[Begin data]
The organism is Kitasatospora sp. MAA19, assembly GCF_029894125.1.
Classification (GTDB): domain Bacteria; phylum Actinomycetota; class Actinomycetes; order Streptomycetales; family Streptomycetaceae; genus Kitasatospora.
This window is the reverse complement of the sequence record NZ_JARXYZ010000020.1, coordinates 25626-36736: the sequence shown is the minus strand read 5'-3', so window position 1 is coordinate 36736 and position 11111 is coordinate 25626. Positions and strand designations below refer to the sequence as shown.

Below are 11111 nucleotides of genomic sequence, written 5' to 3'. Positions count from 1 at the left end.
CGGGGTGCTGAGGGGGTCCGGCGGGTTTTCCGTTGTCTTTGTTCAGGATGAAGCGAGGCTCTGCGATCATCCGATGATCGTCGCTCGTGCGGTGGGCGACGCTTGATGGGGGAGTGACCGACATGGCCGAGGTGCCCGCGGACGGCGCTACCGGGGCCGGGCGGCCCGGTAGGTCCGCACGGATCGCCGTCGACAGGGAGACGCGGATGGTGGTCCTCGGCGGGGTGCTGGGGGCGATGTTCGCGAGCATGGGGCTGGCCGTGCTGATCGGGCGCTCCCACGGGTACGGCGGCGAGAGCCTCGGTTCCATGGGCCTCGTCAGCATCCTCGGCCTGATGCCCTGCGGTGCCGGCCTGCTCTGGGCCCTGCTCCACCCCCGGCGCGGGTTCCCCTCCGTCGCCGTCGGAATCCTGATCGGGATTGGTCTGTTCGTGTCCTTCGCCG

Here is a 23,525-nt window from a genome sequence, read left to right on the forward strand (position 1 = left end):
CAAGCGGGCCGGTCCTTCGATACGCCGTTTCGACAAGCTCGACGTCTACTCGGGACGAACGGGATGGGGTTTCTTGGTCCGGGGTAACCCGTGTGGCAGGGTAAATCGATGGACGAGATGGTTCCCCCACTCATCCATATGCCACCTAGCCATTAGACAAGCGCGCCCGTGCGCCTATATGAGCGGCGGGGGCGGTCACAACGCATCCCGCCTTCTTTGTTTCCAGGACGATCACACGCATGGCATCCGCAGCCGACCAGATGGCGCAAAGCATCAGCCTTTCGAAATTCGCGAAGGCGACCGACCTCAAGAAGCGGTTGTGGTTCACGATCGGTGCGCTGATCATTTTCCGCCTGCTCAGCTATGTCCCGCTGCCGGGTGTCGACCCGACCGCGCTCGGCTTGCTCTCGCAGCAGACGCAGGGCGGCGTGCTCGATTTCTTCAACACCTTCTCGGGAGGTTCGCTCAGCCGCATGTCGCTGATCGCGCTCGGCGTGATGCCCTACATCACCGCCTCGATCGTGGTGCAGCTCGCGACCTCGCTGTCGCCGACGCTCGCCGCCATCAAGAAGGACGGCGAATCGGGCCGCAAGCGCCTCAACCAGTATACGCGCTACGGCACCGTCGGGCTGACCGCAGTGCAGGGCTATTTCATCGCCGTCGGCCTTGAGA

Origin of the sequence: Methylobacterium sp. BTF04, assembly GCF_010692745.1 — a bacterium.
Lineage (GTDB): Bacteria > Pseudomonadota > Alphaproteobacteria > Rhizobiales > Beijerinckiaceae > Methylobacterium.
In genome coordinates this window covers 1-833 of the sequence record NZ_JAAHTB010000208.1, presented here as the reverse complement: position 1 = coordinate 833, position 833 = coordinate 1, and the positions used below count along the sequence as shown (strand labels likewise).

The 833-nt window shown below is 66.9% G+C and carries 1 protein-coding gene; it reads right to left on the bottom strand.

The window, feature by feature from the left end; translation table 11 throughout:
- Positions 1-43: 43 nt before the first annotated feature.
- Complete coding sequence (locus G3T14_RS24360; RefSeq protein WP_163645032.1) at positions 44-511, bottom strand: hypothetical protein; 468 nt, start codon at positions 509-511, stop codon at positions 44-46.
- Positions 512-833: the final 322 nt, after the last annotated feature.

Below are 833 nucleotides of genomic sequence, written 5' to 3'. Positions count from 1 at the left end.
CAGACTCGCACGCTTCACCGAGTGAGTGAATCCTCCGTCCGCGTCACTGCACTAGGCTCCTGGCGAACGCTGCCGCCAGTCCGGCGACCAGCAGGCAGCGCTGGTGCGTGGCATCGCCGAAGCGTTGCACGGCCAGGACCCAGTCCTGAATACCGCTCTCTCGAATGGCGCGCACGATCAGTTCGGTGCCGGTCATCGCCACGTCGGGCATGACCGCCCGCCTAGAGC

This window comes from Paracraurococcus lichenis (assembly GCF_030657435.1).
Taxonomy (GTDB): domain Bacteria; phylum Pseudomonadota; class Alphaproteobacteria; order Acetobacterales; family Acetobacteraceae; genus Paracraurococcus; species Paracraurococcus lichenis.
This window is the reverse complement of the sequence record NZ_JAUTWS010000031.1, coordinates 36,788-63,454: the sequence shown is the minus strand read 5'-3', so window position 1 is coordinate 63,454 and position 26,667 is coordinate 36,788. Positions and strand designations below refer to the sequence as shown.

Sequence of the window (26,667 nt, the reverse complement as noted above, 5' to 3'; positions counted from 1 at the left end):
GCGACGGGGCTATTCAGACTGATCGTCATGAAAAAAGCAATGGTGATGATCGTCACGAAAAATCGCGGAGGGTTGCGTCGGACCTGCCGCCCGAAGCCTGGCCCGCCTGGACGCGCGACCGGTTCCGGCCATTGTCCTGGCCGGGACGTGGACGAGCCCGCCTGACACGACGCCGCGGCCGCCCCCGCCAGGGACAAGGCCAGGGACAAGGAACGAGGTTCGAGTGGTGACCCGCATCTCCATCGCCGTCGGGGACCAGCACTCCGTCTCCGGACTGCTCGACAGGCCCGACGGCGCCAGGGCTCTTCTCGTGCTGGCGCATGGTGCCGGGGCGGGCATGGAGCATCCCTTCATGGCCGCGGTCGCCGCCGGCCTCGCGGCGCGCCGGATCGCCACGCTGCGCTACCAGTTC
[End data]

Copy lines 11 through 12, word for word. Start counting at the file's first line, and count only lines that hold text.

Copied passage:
The 833-nt window shown below is 66.9% G+C and carries 1 protein-coding gene; it reads right to left on the bottom strand.

The window, feature by feature from the left end; translation table 11 throughout: